A project based on the open source software model aims to create free online textbooks for developing nations. Under careful academic oversight, the Global Text Project will produce 1000 textbooks for undergraduate studies in a range of subjects including business, science and arts.
The project was initiated by South Australian-born Professor Rick Watson of the University of Georgia Business, who found that discounts currently offered by textbook publishers to developing countries simply cannot bring prices low enough for education to be affordable.
Even at half the usual cost, he said, a textbook that costs $100 in the US would still chew up a large percentage the average Ugandan's $US250 annual income.
"Textbooks are just not affordable for people in the developing world," he said. "The Western model just doesn't work, because the for-profit model just can't get costs down to zero."
The Global Text Project will provide free, Wiki-based textbooks that can be accessed via a number of methods. Text can be viewed online, downloaded as pdfs and printed locally, or saved on CD-roms. The project also has developers in China who are currently working on a PDA-sized eBook reader, similar to the Sony Reader, that are estimated to cost between $US40 and $50.
Content will initially be provided by volunteer writers or taken from open texts. Watson is also negotiating intellectual donations from authors and publishers of textbooks that have been taken out of print.
While the project is similar in concept to the popular open source encyclopedia, Wikipedia, Watson aims to give it more authority and credibility by having an academic responsible for editing each chapter's content. Only the editors will be allowed to accept changes that any reader might suggest.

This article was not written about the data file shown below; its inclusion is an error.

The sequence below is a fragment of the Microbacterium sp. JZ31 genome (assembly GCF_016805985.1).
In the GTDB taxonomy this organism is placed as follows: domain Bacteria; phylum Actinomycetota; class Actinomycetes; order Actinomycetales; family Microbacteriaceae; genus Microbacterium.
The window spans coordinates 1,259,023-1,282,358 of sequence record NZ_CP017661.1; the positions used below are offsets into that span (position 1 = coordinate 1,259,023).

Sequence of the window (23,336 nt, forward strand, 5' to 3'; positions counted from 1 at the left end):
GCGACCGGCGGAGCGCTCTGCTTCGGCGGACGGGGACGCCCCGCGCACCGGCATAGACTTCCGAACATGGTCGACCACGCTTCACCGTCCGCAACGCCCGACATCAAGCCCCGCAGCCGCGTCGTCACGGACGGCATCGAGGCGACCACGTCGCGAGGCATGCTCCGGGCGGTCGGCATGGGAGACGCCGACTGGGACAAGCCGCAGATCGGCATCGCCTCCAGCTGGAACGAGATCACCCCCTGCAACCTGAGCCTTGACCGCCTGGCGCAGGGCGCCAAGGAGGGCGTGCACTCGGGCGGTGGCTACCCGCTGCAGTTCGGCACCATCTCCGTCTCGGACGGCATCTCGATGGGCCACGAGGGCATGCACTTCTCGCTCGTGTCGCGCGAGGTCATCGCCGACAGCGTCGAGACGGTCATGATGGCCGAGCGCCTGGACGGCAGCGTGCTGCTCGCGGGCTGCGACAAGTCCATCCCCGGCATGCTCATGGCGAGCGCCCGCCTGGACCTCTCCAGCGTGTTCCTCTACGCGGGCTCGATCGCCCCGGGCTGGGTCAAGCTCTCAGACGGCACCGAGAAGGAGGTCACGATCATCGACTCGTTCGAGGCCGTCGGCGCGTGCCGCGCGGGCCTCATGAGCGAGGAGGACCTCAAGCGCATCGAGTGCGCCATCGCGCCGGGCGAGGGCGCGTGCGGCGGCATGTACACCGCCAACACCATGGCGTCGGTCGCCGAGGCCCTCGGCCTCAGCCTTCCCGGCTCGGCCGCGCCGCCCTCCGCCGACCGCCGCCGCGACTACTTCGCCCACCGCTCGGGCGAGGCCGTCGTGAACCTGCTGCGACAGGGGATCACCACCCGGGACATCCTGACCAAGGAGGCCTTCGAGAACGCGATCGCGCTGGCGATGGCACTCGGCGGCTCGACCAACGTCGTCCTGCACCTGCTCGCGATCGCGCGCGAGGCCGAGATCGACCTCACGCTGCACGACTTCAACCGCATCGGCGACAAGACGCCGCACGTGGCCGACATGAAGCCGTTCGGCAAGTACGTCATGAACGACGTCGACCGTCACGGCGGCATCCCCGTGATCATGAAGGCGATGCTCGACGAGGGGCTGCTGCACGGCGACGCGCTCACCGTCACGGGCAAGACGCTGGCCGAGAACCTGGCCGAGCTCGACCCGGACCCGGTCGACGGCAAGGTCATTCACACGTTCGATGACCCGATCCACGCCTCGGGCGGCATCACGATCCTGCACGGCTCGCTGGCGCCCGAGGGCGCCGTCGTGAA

"The problem with Wikipedia is that anybody can go in and change an entry," he said. On the other hand, he said, "one of the great beauties of the open text model is that the text is freely available for people to edit and localize it."
Watson hopes that textbooks written by international volunteers will eventually be localized by their users in developing nations. This will be especially useful in business texts, in which case studies about small local enterprises would be far more relevant than studies about multimillion-dollar international corporations.
The project's first textbook currently involves a team of 17 professors from five countries, each writing one chapter. The book is expected to be completed in January.
Going in to the future, Watson hopes for the continued support of academics and their students. He cited a course he taught in 2004, in which students were told to write a textbook for their assignments, as an example of how students might contribute to the project.
"I talk to my students about the massive intellectual waste in me throwing away their assignments after every term," he said. "There are 12 million students in the world and that's a massive intellectual resource, if only we can get these students and their professors involved, and use their assignments instead of throwing them away."
The project has already received donations of time and money from several individuals in the business and academic worlds, and Watson said the first text will serve as a proof-of-concept that he will use to solicit support from corporate sponsors. Ideally, Watson said, each of the 1000 texts will have a corporate sponsor.
"The goal of the Global Text Project is improving education in the developing world," he concluded. "And this is an area where you can get really good return for your money - the World Bank has a report that found that education produces 12 times the yield of material investments."
Global Text Project is in a similar vein to The One Laptop Per Child (OLPC) project, previously dubbed the "$100 laptop" initiative, that is lead by Nicholas Negroponte, the former head of the MIT Media Laboratory However, OLPC is targeted at K-12 education, and at providing hardware, whereas the software-based Global Text Project targets university students.